Dear Car Talk:
On a recent business trip to Minnesota, I succumbed to a local Craigslist posting for a 1988 Mercedes 560 SL convertible. Rust-free and smooth-shifting, it was more than your brother ever asked for in a car. I bought the car, parked it in a friend’s barn and flew home to Oregon until I can return to make the road trip.
I know the timing chain and slide rails were recently replaced, and the brakes were serviced with new pads and rotors not 10,000 miles ago. The battery is new, the tires are good and the transmission fluid and coolant have been flushed at an appropriate interval.
I am not a mechanic. What preparations should I take to ensure strife-free travel to the West Coast so I don’t end up as bison food while passing through Yellowstone?
This is what I have on my checklist so far: screwdrivers and crescent wrenches, multi-tool with assorted torques and other bits, flashlight, small battery jump pack, mini air compressor, assorted fuses, rags, spare set of belts, two quarts of oil, a spare oil filter, a gallon of water, AAA membership with 200-mile tow and a cellphone with the Greyhound bus reservation line on speed dial.
What else should I consider when taking a road trip with this 32-year-old car? I’ll send you a postcard from wherever I break down. — Richard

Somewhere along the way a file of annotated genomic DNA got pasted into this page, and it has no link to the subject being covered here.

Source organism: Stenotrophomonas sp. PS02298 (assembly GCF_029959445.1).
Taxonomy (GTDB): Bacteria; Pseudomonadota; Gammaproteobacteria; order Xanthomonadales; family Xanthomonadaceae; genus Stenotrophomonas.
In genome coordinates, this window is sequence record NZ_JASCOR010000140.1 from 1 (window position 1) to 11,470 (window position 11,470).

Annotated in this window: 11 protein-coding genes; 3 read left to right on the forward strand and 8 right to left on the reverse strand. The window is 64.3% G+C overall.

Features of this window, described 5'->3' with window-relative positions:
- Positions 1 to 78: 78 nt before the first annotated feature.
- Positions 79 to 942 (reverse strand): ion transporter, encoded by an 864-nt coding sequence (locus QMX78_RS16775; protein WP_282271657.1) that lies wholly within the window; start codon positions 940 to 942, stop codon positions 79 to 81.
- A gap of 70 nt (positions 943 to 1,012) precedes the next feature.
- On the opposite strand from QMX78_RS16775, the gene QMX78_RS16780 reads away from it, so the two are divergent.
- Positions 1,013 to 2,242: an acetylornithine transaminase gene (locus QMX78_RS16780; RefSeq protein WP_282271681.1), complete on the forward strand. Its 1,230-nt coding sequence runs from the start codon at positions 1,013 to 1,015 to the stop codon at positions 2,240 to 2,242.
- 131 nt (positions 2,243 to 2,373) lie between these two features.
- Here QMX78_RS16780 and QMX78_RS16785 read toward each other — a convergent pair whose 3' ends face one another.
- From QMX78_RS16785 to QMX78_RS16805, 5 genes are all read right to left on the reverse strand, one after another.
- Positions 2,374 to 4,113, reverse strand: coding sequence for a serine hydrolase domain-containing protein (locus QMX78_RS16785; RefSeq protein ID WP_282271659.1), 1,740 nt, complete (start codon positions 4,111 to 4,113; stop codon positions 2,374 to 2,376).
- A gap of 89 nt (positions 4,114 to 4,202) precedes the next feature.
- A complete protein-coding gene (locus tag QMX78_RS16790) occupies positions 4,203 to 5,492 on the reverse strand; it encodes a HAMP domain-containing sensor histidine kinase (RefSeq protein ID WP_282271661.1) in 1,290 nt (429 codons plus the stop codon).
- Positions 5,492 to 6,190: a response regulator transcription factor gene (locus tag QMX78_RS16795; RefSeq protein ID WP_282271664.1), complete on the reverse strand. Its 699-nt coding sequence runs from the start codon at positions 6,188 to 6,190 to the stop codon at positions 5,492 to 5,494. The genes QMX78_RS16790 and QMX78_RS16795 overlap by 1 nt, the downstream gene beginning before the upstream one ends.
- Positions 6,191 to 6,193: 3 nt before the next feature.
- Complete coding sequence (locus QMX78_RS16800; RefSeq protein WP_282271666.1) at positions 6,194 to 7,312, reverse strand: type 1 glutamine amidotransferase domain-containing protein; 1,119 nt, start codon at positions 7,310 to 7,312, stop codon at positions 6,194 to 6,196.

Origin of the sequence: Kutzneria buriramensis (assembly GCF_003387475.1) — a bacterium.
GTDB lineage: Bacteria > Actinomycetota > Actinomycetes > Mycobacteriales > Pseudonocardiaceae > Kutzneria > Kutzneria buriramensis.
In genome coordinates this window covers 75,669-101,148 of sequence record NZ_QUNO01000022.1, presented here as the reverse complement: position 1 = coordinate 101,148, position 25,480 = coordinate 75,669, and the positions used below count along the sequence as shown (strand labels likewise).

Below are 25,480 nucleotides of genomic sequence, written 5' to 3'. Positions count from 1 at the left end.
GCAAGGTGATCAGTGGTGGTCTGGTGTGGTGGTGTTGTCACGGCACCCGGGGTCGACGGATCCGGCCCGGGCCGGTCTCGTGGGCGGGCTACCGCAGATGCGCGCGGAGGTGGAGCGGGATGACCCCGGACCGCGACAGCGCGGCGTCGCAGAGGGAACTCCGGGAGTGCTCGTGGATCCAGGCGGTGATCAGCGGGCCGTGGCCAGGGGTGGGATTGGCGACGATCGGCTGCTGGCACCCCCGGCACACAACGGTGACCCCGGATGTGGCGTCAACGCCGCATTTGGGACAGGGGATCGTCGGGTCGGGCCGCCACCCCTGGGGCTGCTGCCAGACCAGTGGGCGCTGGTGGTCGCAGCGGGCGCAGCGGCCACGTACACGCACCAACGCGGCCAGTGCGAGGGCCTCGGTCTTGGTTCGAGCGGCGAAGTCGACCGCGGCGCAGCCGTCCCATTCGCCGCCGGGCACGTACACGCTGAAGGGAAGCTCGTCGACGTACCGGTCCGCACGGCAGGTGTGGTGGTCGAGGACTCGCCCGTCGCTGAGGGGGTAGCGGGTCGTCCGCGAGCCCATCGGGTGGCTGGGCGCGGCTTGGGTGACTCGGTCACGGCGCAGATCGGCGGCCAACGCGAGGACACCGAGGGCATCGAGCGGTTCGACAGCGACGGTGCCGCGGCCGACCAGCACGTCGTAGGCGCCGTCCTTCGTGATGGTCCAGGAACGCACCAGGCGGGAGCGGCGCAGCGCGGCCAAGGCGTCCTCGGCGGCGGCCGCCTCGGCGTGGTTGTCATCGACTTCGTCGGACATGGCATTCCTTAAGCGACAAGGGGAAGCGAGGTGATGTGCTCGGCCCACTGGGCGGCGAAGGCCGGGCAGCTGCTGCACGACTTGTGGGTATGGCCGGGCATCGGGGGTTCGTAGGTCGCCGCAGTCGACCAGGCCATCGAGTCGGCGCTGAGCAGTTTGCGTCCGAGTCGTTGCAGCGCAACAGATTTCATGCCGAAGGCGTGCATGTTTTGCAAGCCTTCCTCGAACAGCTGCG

Well, make sure you have your hairpiece glued on really well, because the first thing to break will be the hydraulic mechanism that puts the convertible top back up. The problem, Richard, is that there’s really no way to fully prepare for an adventure like this.
You’ve covered yourself for 15 or 20 things that can go wrong. But there are thousands of things that can go wrong. And it’s simply impossible to anticipate them all. And Murphy’s Law (which is called Mercedes Law in Germany, by the way) says that what does go wrong will be something that requires a part that hasn’t been in production since 1998.
So you have to make a choice. Either you want the adventure of making this trip, with all the thrills and potential tragedies and stories to tell that come along with it. Or you really just want to get the car home, in which case you can pay a car carrier $1,200 to trailer the car home for you and discover what’s wrong with it while staying within “Hi hon, can you come pick me up?” distance.
If you really want the adventure, then accept that it’s largely unpredictable, and you may get stuck for a month waiting for parts in Wyoming. If I were you, I’d plot out any Mercedes dealerships between Minnesota and Oregon on a map and plan a route that takes you right by every one of them. Finding someone who can work on this car and getting parts may be your biggest challenges if you have an unusual problem.
And then, plan to make the trip in the summer, when you won’t freeze to death if you do get stranded. But bring some fall and winter clothes with you, just in case. Enjoy, Richard.
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